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Purpose

June 10, 2012

I read something a few days ago that said that life was God’s answer to entropy.  This was so cool I couldn’t stop thinking about it and now I’m gonna tell you why it struck me as being so awesome.

You’ll see a lot of science-type definitions for entropy.  It’s change in heat divided by ambient temperature, it’s the measure  of energy that’s not available for doing work, it’s the total information that’s required to precisely describe a system, and a bunch of other stuff.  It’s useful for describing how things always tend toward disorder.  When energy that has been concentrated spreads out, that’s an increase in entropy.  And energy always spreads itself out, it never concentrates itself.  This may seem obvious, or otherwise not important, but it is.  It is such a constant that it’s necessary for our perception of the whole world and everything we see.  If you watched a clip where a building spontaneously built itself and fire from an explosion briefly appeared and then was sucked together, you’d instantly know you were watching it in reverse.  If you’ve got a cup of  room temp water and you watch it become part ice, part steam, you’d think you were going crazy.  When a system is left alone, disorder always increases (or stays the same), it never decreases.

Now think about life in such a context.  Regardless of your beliefs, I think we can all agree it was definitely a special case when some amino acids and nucleotides were squished together and somehow created life (science doesn’t really agree on how it happened).  A big string of things had to happen that were not at all favored or likely.  It definitely makes me think about our existence in a different way.

I mean, this is one of the rules of the universe that everything is built on.  And yet everything about us, about life, runs completely counter to it.  Life itself is an elegant, supremely complex organization of matter.  Not only that, but we use our intelligence to organize things.  The more intelligent a life form is, the better it is at planning and building and organizing. We collect energy, we extract it, we use it to move things, heat things, cool things, light things, we’ve figured out tons of uses for it.  And while the entropy of the whole system (i.e. the universe) is still increasing, we are, in some sense, the masters of our domain.  A building can’t build itself, but we alone among everything in the universe (that we know of) can build one.

The scientist in me and the lover in me are always looking for starting points, ways to make sense of everything.  The law of entropy and the other laws of thermodynamics are the most basic, inviolable rules of the universe.  They’re also the laws that seem to jive most with the idea of a creator.  I don’t think that is a coincidence.  Science and faith are in total agreement about the chaos of the universe and the miracle of life, however it came to be.  In the bible, the first thing God ever says to us is “Be fruitful and increase in number; fill the earth and subdue it.  And we are endowed uniquely to do just that.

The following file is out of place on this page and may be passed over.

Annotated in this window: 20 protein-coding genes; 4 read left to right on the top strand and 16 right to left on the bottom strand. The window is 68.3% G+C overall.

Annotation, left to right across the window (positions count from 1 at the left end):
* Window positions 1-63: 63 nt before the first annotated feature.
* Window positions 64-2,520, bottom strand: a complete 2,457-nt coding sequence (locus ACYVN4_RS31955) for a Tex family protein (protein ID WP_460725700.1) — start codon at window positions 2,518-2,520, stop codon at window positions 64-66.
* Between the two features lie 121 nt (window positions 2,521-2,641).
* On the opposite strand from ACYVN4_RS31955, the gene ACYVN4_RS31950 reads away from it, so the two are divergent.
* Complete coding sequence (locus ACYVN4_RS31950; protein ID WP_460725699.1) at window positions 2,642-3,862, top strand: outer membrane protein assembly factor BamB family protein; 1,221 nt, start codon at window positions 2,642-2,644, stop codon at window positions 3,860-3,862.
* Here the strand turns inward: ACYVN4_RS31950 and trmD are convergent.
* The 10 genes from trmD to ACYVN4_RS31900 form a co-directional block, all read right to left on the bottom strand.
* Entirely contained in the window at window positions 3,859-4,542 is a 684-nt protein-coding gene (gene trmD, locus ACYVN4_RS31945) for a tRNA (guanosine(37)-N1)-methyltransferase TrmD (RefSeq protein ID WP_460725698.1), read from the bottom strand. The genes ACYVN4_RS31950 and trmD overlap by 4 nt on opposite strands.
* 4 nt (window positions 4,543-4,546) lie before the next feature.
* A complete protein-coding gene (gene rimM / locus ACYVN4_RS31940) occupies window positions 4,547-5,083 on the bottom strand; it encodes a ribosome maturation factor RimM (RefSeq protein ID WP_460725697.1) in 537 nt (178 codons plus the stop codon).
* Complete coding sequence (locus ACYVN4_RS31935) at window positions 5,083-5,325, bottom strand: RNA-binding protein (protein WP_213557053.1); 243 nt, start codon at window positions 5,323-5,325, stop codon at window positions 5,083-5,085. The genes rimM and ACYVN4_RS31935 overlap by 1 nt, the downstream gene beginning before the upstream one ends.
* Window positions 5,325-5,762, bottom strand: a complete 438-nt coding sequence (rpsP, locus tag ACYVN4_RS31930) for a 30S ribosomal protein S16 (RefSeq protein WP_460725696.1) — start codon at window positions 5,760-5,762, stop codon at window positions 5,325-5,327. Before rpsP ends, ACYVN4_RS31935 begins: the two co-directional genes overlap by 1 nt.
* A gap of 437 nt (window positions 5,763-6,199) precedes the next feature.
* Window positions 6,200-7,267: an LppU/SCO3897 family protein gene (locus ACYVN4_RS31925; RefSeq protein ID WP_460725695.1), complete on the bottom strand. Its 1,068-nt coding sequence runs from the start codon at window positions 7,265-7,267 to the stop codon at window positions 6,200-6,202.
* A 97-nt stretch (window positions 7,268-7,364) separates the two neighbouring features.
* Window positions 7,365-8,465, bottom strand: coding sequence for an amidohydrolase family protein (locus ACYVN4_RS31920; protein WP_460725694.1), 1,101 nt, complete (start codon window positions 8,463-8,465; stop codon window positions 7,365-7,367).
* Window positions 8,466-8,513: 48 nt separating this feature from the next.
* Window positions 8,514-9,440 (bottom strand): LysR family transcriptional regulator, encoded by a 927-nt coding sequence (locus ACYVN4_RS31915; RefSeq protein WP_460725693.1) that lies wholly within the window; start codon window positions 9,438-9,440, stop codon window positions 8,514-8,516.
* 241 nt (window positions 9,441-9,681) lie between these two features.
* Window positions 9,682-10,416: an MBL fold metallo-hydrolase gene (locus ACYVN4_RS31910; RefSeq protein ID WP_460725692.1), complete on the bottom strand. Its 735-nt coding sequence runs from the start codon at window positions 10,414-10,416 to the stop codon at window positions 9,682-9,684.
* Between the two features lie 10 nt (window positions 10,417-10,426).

The bible says that man is the glory of God!  To anyone who is a skeptic, who doesn’t see the fingerprints of God in creation, I would ask him to consider the possibility of that fact first.  What if there is a God and he made us for his glory?  What if he made us unique among everything else?

I would like to think that we all have this in common–that from the smallest to the greatest, this resonates in our hearts.  Why do we have intelligence if not to use it?  Why do we have compassion if not to act on it?  Why are we moved to sing to him, why are we able to feel joy?  Why are our instincts and tendencies so much more complex and severe than that of other life?

 

When Buzz Aldrin landed on the moon, the first thing he did was say “This is the LM pilot, I’d like to take this opportunity to ask every person listening in, whoever and wherever they may be, to pause for a moment and contemplate the events of the past few hours and to give thanks in his or her own way.”

Then he took communion.  And he read the verse “I am the vine, you are the branches. He who abides in Me, and I in him, he it is that bears much fruit, for apart from Me you can do nothing.”

Amazing.  What a joy it is to be alive.

 

“Let everything that has breath praise the Lord!”

“He has shown you, O mortal, what is good.
And what does the Lord require of you?
To act justly and to love mercy
and to walk humbly with your God.”

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